Use following FFMpeg command to create a medium-quality 640x480 video file using CQ mode, with an average bitrate of 750kbps and maximum quality constrained to 33.

ffmpeg -i tears_of_steel_1080p--00_00_35-00_00_45.webm -vf scale=640x480 \
  -b:v 750k -crf 33 -c:v libvpx-vp9 -c:a libopus bitrate_output.webm

Bitrate will vary depending upon the quality you wish to achieve, and the resolution of the video. A full set of recommendations for bitrates at various resolutions can be found here.

Compressing video is a trade-off between the quality of the output, and the amount of time it takes to create it. Generally speaking, you can always get higher quality by allowing more time to encode, but the time required to get the highest possible quality may be impractical.

VP9 offers several settings to balance quality and speed:

These two types of settings are controlled by several command-line parameters:

Speed/Quality Commands:


Indicates the number of threads to use during encoding.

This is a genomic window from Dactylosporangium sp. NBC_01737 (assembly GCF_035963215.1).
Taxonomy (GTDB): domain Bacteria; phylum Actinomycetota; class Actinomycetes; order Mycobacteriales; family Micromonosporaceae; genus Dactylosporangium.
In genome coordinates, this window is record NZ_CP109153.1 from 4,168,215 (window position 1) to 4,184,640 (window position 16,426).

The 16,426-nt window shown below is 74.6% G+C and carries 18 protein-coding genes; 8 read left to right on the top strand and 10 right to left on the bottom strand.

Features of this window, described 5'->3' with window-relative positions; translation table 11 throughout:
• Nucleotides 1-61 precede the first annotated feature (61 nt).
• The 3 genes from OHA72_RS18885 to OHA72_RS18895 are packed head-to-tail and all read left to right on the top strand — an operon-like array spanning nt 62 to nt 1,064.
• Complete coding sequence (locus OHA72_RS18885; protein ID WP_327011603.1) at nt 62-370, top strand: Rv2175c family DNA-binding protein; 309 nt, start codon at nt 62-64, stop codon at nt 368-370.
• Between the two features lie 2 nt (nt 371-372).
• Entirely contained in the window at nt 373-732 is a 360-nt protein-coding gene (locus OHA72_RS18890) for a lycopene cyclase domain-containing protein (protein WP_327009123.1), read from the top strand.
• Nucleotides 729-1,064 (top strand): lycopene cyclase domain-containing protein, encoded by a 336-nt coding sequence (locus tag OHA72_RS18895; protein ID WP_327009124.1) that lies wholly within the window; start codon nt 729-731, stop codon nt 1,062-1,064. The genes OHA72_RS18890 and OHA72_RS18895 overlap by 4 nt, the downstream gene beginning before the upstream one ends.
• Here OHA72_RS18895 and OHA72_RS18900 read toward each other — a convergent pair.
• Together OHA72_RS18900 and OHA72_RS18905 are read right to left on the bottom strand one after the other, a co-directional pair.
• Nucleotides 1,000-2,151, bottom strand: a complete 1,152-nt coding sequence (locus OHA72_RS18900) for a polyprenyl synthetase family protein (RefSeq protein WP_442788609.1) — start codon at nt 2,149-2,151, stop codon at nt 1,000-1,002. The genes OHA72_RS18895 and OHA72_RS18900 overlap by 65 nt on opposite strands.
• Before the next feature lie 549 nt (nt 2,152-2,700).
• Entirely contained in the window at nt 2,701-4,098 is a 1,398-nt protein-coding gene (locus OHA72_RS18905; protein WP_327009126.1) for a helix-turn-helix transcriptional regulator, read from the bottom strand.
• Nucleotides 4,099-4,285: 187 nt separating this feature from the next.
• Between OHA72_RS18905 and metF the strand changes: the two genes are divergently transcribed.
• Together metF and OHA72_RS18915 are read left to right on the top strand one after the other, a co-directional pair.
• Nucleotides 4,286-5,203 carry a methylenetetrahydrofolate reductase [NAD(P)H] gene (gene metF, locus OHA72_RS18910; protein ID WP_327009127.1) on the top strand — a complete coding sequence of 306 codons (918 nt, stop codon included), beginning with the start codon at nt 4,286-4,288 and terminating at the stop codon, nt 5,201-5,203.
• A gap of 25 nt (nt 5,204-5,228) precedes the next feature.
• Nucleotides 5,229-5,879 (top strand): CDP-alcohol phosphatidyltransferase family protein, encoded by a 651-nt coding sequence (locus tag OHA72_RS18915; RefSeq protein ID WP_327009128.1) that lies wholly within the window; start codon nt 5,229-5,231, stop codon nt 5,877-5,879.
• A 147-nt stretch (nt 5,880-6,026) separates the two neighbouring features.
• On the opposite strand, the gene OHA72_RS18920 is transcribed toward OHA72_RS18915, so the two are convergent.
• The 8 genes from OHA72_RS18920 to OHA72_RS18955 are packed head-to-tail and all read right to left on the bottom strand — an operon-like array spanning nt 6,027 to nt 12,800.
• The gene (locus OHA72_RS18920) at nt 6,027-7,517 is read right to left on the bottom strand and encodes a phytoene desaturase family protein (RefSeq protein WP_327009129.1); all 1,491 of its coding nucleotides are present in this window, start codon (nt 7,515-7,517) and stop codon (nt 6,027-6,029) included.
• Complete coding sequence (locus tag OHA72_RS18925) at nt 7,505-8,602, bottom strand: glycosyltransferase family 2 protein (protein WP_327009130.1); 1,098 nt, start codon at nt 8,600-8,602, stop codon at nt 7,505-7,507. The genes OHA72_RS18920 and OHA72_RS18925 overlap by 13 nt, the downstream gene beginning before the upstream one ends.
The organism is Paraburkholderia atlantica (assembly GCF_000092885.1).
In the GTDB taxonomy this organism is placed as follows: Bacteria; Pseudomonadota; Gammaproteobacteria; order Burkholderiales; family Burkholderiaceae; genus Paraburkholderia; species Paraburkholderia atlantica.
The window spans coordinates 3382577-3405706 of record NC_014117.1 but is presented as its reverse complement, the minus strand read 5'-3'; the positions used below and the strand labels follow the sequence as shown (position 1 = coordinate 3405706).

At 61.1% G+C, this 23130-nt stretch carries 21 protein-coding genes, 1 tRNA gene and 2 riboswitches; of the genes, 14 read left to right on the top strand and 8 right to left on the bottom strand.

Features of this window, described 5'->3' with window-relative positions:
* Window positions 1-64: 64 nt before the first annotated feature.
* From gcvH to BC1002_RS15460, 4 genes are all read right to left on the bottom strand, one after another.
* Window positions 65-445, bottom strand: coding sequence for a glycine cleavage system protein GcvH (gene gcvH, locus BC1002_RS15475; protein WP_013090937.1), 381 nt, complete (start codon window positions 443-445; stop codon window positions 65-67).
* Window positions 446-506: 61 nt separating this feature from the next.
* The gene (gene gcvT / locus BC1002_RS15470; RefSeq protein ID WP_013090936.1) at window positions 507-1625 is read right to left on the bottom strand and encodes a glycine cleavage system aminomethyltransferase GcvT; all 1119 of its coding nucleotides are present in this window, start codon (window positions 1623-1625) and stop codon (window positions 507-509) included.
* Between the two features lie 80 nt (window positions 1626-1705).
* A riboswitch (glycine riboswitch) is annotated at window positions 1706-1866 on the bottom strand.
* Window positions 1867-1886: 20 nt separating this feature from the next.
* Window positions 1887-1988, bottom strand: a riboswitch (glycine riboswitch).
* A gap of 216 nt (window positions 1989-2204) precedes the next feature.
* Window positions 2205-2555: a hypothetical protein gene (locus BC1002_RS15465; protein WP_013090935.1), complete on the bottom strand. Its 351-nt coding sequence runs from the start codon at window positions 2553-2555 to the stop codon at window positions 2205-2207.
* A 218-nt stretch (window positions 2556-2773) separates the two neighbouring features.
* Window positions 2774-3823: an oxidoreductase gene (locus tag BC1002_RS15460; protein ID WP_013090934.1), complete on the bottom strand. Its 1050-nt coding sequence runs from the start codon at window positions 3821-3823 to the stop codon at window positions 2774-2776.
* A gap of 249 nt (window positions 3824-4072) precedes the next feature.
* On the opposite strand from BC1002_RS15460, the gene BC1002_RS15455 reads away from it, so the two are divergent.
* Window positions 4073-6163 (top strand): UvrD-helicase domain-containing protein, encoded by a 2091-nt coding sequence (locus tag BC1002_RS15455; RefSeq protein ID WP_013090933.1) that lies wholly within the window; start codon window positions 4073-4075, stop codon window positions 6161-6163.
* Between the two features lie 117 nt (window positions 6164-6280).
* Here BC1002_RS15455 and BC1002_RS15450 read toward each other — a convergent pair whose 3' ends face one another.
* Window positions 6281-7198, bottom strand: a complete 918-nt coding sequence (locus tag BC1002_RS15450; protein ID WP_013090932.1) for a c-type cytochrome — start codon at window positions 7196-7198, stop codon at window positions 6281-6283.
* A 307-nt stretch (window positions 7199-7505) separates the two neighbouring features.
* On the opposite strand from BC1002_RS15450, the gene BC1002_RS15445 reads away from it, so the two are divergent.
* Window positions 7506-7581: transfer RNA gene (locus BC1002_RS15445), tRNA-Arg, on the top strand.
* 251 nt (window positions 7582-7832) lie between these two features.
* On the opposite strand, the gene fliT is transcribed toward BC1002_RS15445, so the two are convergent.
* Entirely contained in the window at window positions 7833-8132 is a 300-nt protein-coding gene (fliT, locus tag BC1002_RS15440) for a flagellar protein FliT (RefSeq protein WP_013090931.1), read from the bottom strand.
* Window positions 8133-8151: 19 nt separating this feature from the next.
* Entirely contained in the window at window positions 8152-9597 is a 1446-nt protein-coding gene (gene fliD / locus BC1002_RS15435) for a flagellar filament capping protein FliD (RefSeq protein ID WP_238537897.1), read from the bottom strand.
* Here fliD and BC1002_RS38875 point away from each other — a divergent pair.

May be set to good, best, or realtime


This parameter has different meanings depending upon whether quality is set to good or realtime. good valid values are 0-5, with 0 being the highest quality and 5 being the lowest. realtime valid values are 0-15; lower numbers mean higher quality.


Tiling splits the video into rectangular regions, which allows multi-threading for encoding and decoding. The number of tiles is always a power of two. 0=1 tile, 1=2, 2=4, 3=8, 4=16, 5=32.

Use the following FFMpeg command to create a 640x480 file with quality set to good and speed set to 4 (medium quality):

ffmpeg -i tears_of_steel_1080p--00_00_35-00_00_45.webm -vf scale=640x480 \
  -b:v 750k -quality good -speed 4 -crf 33 -c:v libvpx-vp9 -c:a libopus \

Your choices for quality and speed settings may vary depending upon resolution and available processing power. A full set of recommendations can be found here.

You've finished the VP9 compression code lab and successfully explored many key features of VP9 in FFMpeg!

Hopefully it's clear to you how VP9 can help make your video assets smaller and more efficient to transmit over the web. For more information consider following the WebM Mailing List.